Is my baby ready to…?

When will your baby be ready to eat solids, sleep alone or start at daycare? Ann Richardson helps you read the signals.

Is my ready to...?

We know that every baby is different in how they develop, but having a basic guideline is useful. Instead of worrying about when you think your child should be moving onto solids, sleeping alone or starting at a daycare, child expert and co-author of Baby Sense, Ann Richardson gives us the facts.

Eat solids

How do we really know when to offer our babies solids?

A baby is normally between four and five months old when it becomes clear that he may need something more than breastmilk. Ann suggests looking out for these cues, which could indicate that he’s ready:

  • He’s picking up frequent night feeds again
  • He wants to feed more frequently during the day
  • He’s not gaining weight
  • Also, use his hunger as a guide to when to move him onto three meals a day, and how much to offer. “Some days he’ll seem ravenous, and other days he may show little interest. Space out the food and the milk feeds so that he’s not eating and drinking milk at the same time,” says Ann.

What is responsive feeding and how can it benefit your baby?

Sleep alone

When it comes to your child sleeping alone, it depends on what works for you. Some parents move their children into their own room early, while others keep them in their room up until early childhood. “When the sleeping arrangements no longer suit you, you can change them,” assures Ann. She offers these tips:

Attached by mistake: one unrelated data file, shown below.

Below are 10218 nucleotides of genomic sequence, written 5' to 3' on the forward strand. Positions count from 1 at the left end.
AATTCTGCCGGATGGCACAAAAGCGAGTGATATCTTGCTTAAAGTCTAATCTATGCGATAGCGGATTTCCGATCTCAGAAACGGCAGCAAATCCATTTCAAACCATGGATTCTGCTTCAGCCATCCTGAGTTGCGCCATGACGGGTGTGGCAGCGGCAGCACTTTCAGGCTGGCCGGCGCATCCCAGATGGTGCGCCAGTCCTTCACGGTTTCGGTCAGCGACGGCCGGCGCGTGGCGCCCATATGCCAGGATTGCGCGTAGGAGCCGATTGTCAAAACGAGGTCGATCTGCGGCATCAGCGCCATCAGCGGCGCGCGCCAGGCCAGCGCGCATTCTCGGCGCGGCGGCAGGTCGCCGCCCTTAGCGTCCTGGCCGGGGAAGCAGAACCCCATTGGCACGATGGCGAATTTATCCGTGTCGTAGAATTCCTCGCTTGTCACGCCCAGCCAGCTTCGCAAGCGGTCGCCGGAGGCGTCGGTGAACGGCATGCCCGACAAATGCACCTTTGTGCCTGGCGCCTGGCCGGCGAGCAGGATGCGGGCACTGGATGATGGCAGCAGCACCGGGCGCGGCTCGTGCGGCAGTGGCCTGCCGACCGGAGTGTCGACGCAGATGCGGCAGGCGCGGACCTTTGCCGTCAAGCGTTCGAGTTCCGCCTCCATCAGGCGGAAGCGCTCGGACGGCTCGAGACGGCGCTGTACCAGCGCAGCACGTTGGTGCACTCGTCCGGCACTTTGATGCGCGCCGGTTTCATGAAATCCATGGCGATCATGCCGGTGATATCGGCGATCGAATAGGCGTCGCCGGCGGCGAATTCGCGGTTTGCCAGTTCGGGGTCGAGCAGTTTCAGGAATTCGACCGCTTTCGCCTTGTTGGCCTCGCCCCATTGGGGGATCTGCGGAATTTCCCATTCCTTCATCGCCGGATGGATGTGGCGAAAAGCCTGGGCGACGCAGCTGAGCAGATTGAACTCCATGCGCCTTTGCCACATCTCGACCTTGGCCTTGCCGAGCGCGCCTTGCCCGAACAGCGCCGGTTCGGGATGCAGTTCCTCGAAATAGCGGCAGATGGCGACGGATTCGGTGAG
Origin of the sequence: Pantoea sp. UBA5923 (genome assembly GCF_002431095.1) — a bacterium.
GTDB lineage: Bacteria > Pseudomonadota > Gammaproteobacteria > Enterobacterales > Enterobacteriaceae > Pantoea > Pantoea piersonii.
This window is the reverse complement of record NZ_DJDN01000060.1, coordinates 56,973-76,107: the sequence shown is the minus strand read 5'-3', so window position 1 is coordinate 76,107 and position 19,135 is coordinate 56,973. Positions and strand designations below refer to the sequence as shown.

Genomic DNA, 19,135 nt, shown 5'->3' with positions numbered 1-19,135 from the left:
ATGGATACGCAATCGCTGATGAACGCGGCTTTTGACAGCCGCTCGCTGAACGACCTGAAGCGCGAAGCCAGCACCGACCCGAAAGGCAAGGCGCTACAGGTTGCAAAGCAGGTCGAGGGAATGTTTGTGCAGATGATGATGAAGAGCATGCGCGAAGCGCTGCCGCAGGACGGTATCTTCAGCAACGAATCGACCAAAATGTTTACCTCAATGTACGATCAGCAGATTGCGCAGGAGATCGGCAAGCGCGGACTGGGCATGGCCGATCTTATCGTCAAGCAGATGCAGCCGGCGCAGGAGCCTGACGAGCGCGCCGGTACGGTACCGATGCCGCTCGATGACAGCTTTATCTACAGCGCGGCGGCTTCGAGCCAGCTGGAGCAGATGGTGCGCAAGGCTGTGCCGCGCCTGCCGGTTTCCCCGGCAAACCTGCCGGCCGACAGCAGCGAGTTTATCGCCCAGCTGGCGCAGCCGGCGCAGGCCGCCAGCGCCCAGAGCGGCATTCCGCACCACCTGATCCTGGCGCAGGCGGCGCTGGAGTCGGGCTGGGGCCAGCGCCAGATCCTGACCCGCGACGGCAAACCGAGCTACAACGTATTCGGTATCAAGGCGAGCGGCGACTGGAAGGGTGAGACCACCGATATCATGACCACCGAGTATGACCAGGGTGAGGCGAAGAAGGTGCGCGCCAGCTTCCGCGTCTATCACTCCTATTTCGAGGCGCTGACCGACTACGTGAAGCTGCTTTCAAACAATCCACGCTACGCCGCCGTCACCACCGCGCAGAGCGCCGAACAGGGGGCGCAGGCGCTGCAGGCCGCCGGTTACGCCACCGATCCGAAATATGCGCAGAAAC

• Read your baby a book; this will give him positive associations with bedtime
  • Try not to lie with your tot until he falls asleep; he needs to be able to fall asleep on his own
  • Some babies sleep better with noise in the background, so try leaving a fan on or look for a white noise CD that might help.

8 baby sleep tips that will change your life

Being on his own

Ann advises that as soon as your baby learns to self-soothe, at around three months, he can entertain himself by chewing on his hands, and playing with his fingers and other objects. “This will help him stay
calm and contained for a while, without your constant presence.” says Ann. It’s also important to encourage separation in your child’s toddler years, as he’s beginning to learn how to be independent.

Daycare

Ann suggests that children be kept in their home environment until the age of two years, but if you work and have no one to leave him with, or you spend hours away from home and leave him with a caregiver who may under-stimulate him, or you live in an unsafe area, then daycare may be a better option.
Most toddlers are ready for interaction with other children at around 18 months, so you can try a playgroup for a few hours, a couple of days a week. Pre-schooling usually occurs around three years of age.

ALSO SEE: Day care vs. a nanny – which option is best for you?

*Originally published in June 2012


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